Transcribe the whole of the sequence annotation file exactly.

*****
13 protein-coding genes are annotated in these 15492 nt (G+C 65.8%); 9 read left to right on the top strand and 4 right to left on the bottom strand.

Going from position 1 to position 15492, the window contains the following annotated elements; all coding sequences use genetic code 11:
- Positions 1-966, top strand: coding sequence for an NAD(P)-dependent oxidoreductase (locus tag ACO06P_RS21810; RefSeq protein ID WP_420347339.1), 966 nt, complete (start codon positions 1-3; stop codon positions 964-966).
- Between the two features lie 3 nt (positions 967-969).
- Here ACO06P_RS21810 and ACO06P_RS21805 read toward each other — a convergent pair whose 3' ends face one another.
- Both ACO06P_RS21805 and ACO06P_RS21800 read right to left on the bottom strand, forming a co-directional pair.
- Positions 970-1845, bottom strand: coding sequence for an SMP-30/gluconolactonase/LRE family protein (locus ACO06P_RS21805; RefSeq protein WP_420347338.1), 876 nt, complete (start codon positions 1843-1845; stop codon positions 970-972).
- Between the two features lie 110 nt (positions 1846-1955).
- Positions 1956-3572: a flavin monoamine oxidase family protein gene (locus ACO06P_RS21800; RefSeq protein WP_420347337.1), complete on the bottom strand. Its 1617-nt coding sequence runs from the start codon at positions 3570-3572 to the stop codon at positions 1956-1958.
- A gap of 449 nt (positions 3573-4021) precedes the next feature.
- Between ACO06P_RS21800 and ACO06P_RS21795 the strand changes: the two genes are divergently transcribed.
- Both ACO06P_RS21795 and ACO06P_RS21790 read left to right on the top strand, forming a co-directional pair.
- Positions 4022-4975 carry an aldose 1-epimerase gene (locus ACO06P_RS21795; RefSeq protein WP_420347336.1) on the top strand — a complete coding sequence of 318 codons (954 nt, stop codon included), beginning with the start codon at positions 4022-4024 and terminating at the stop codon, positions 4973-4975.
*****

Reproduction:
13 protein-coding genes are annotated in these 15492 nt (G+C 65.8%); 9 read left to right on the top strand and 4 right to left on the bottom strand.

Going from position 1 to position 15492, the window contains the following annotated elements; all coding sequences use genetic code 11:
- Positions 1-966, top strand: coding sequence for an NAD(P)-dependent oxidoreductase (locus tag ACO06P_RS21810; RefSeq protein ID WP_420347339.1), 966 nt, complete (start codon positions 1-3; stop codon positions 964-966).
- Between the two features lie 3 nt (positions 967-969).
- Here ACO06P_RS21810 and ACO06P_RS21805 read toward each other — a convergent pair whose 3' ends face one another.
- Both ACO06P_RS21805 and ACO06P_RS21800 read right to left on the bottom strand, forming a co-directional pair.
- Positions 970-1845, bottom strand: coding sequence for an SMP-30/gluconolactonase/LRE family protein (locus ACO06P_RS21805; RefSeq protein WP_420347338.1), 876 nt, complete (start codon positions 1843-1845; stop codon positions 970-972).
- Between the two features lie 110 nt (positions 1846-1955).
- Positions 1956-3572: a flavin monoamine oxidase family protein gene (locus ACO06P_RS21800; RefSeq protein WP_420347337.1), complete on the bottom strand. Its 1617-nt coding sequence runs from the start codon at positions 3570-3572 to the stop codon at positions 1956-1958.
- A gap of 449 nt (positions 3573-4021) precedes the next feature.
- Between ACO06P_RS21800 and ACO06P_RS21795 the strand changes: the two genes are divergently transcribed.
- Both ACO06P_RS21795 and ACO06P_RS21790 read left to right on the top strand, forming a co-directional pair.
- Positions 4022-4975 carry an aldose 1-epimerase gene (locus ACO06P_RS21795; RefSeq protein WP_420347336.1) on the top strand — a complete coding sequence of 318 codons (954 nt, stop codon included), beginning with the start codon at positions 4022-4024 and terminating at the stop codon, positions 4973-4975.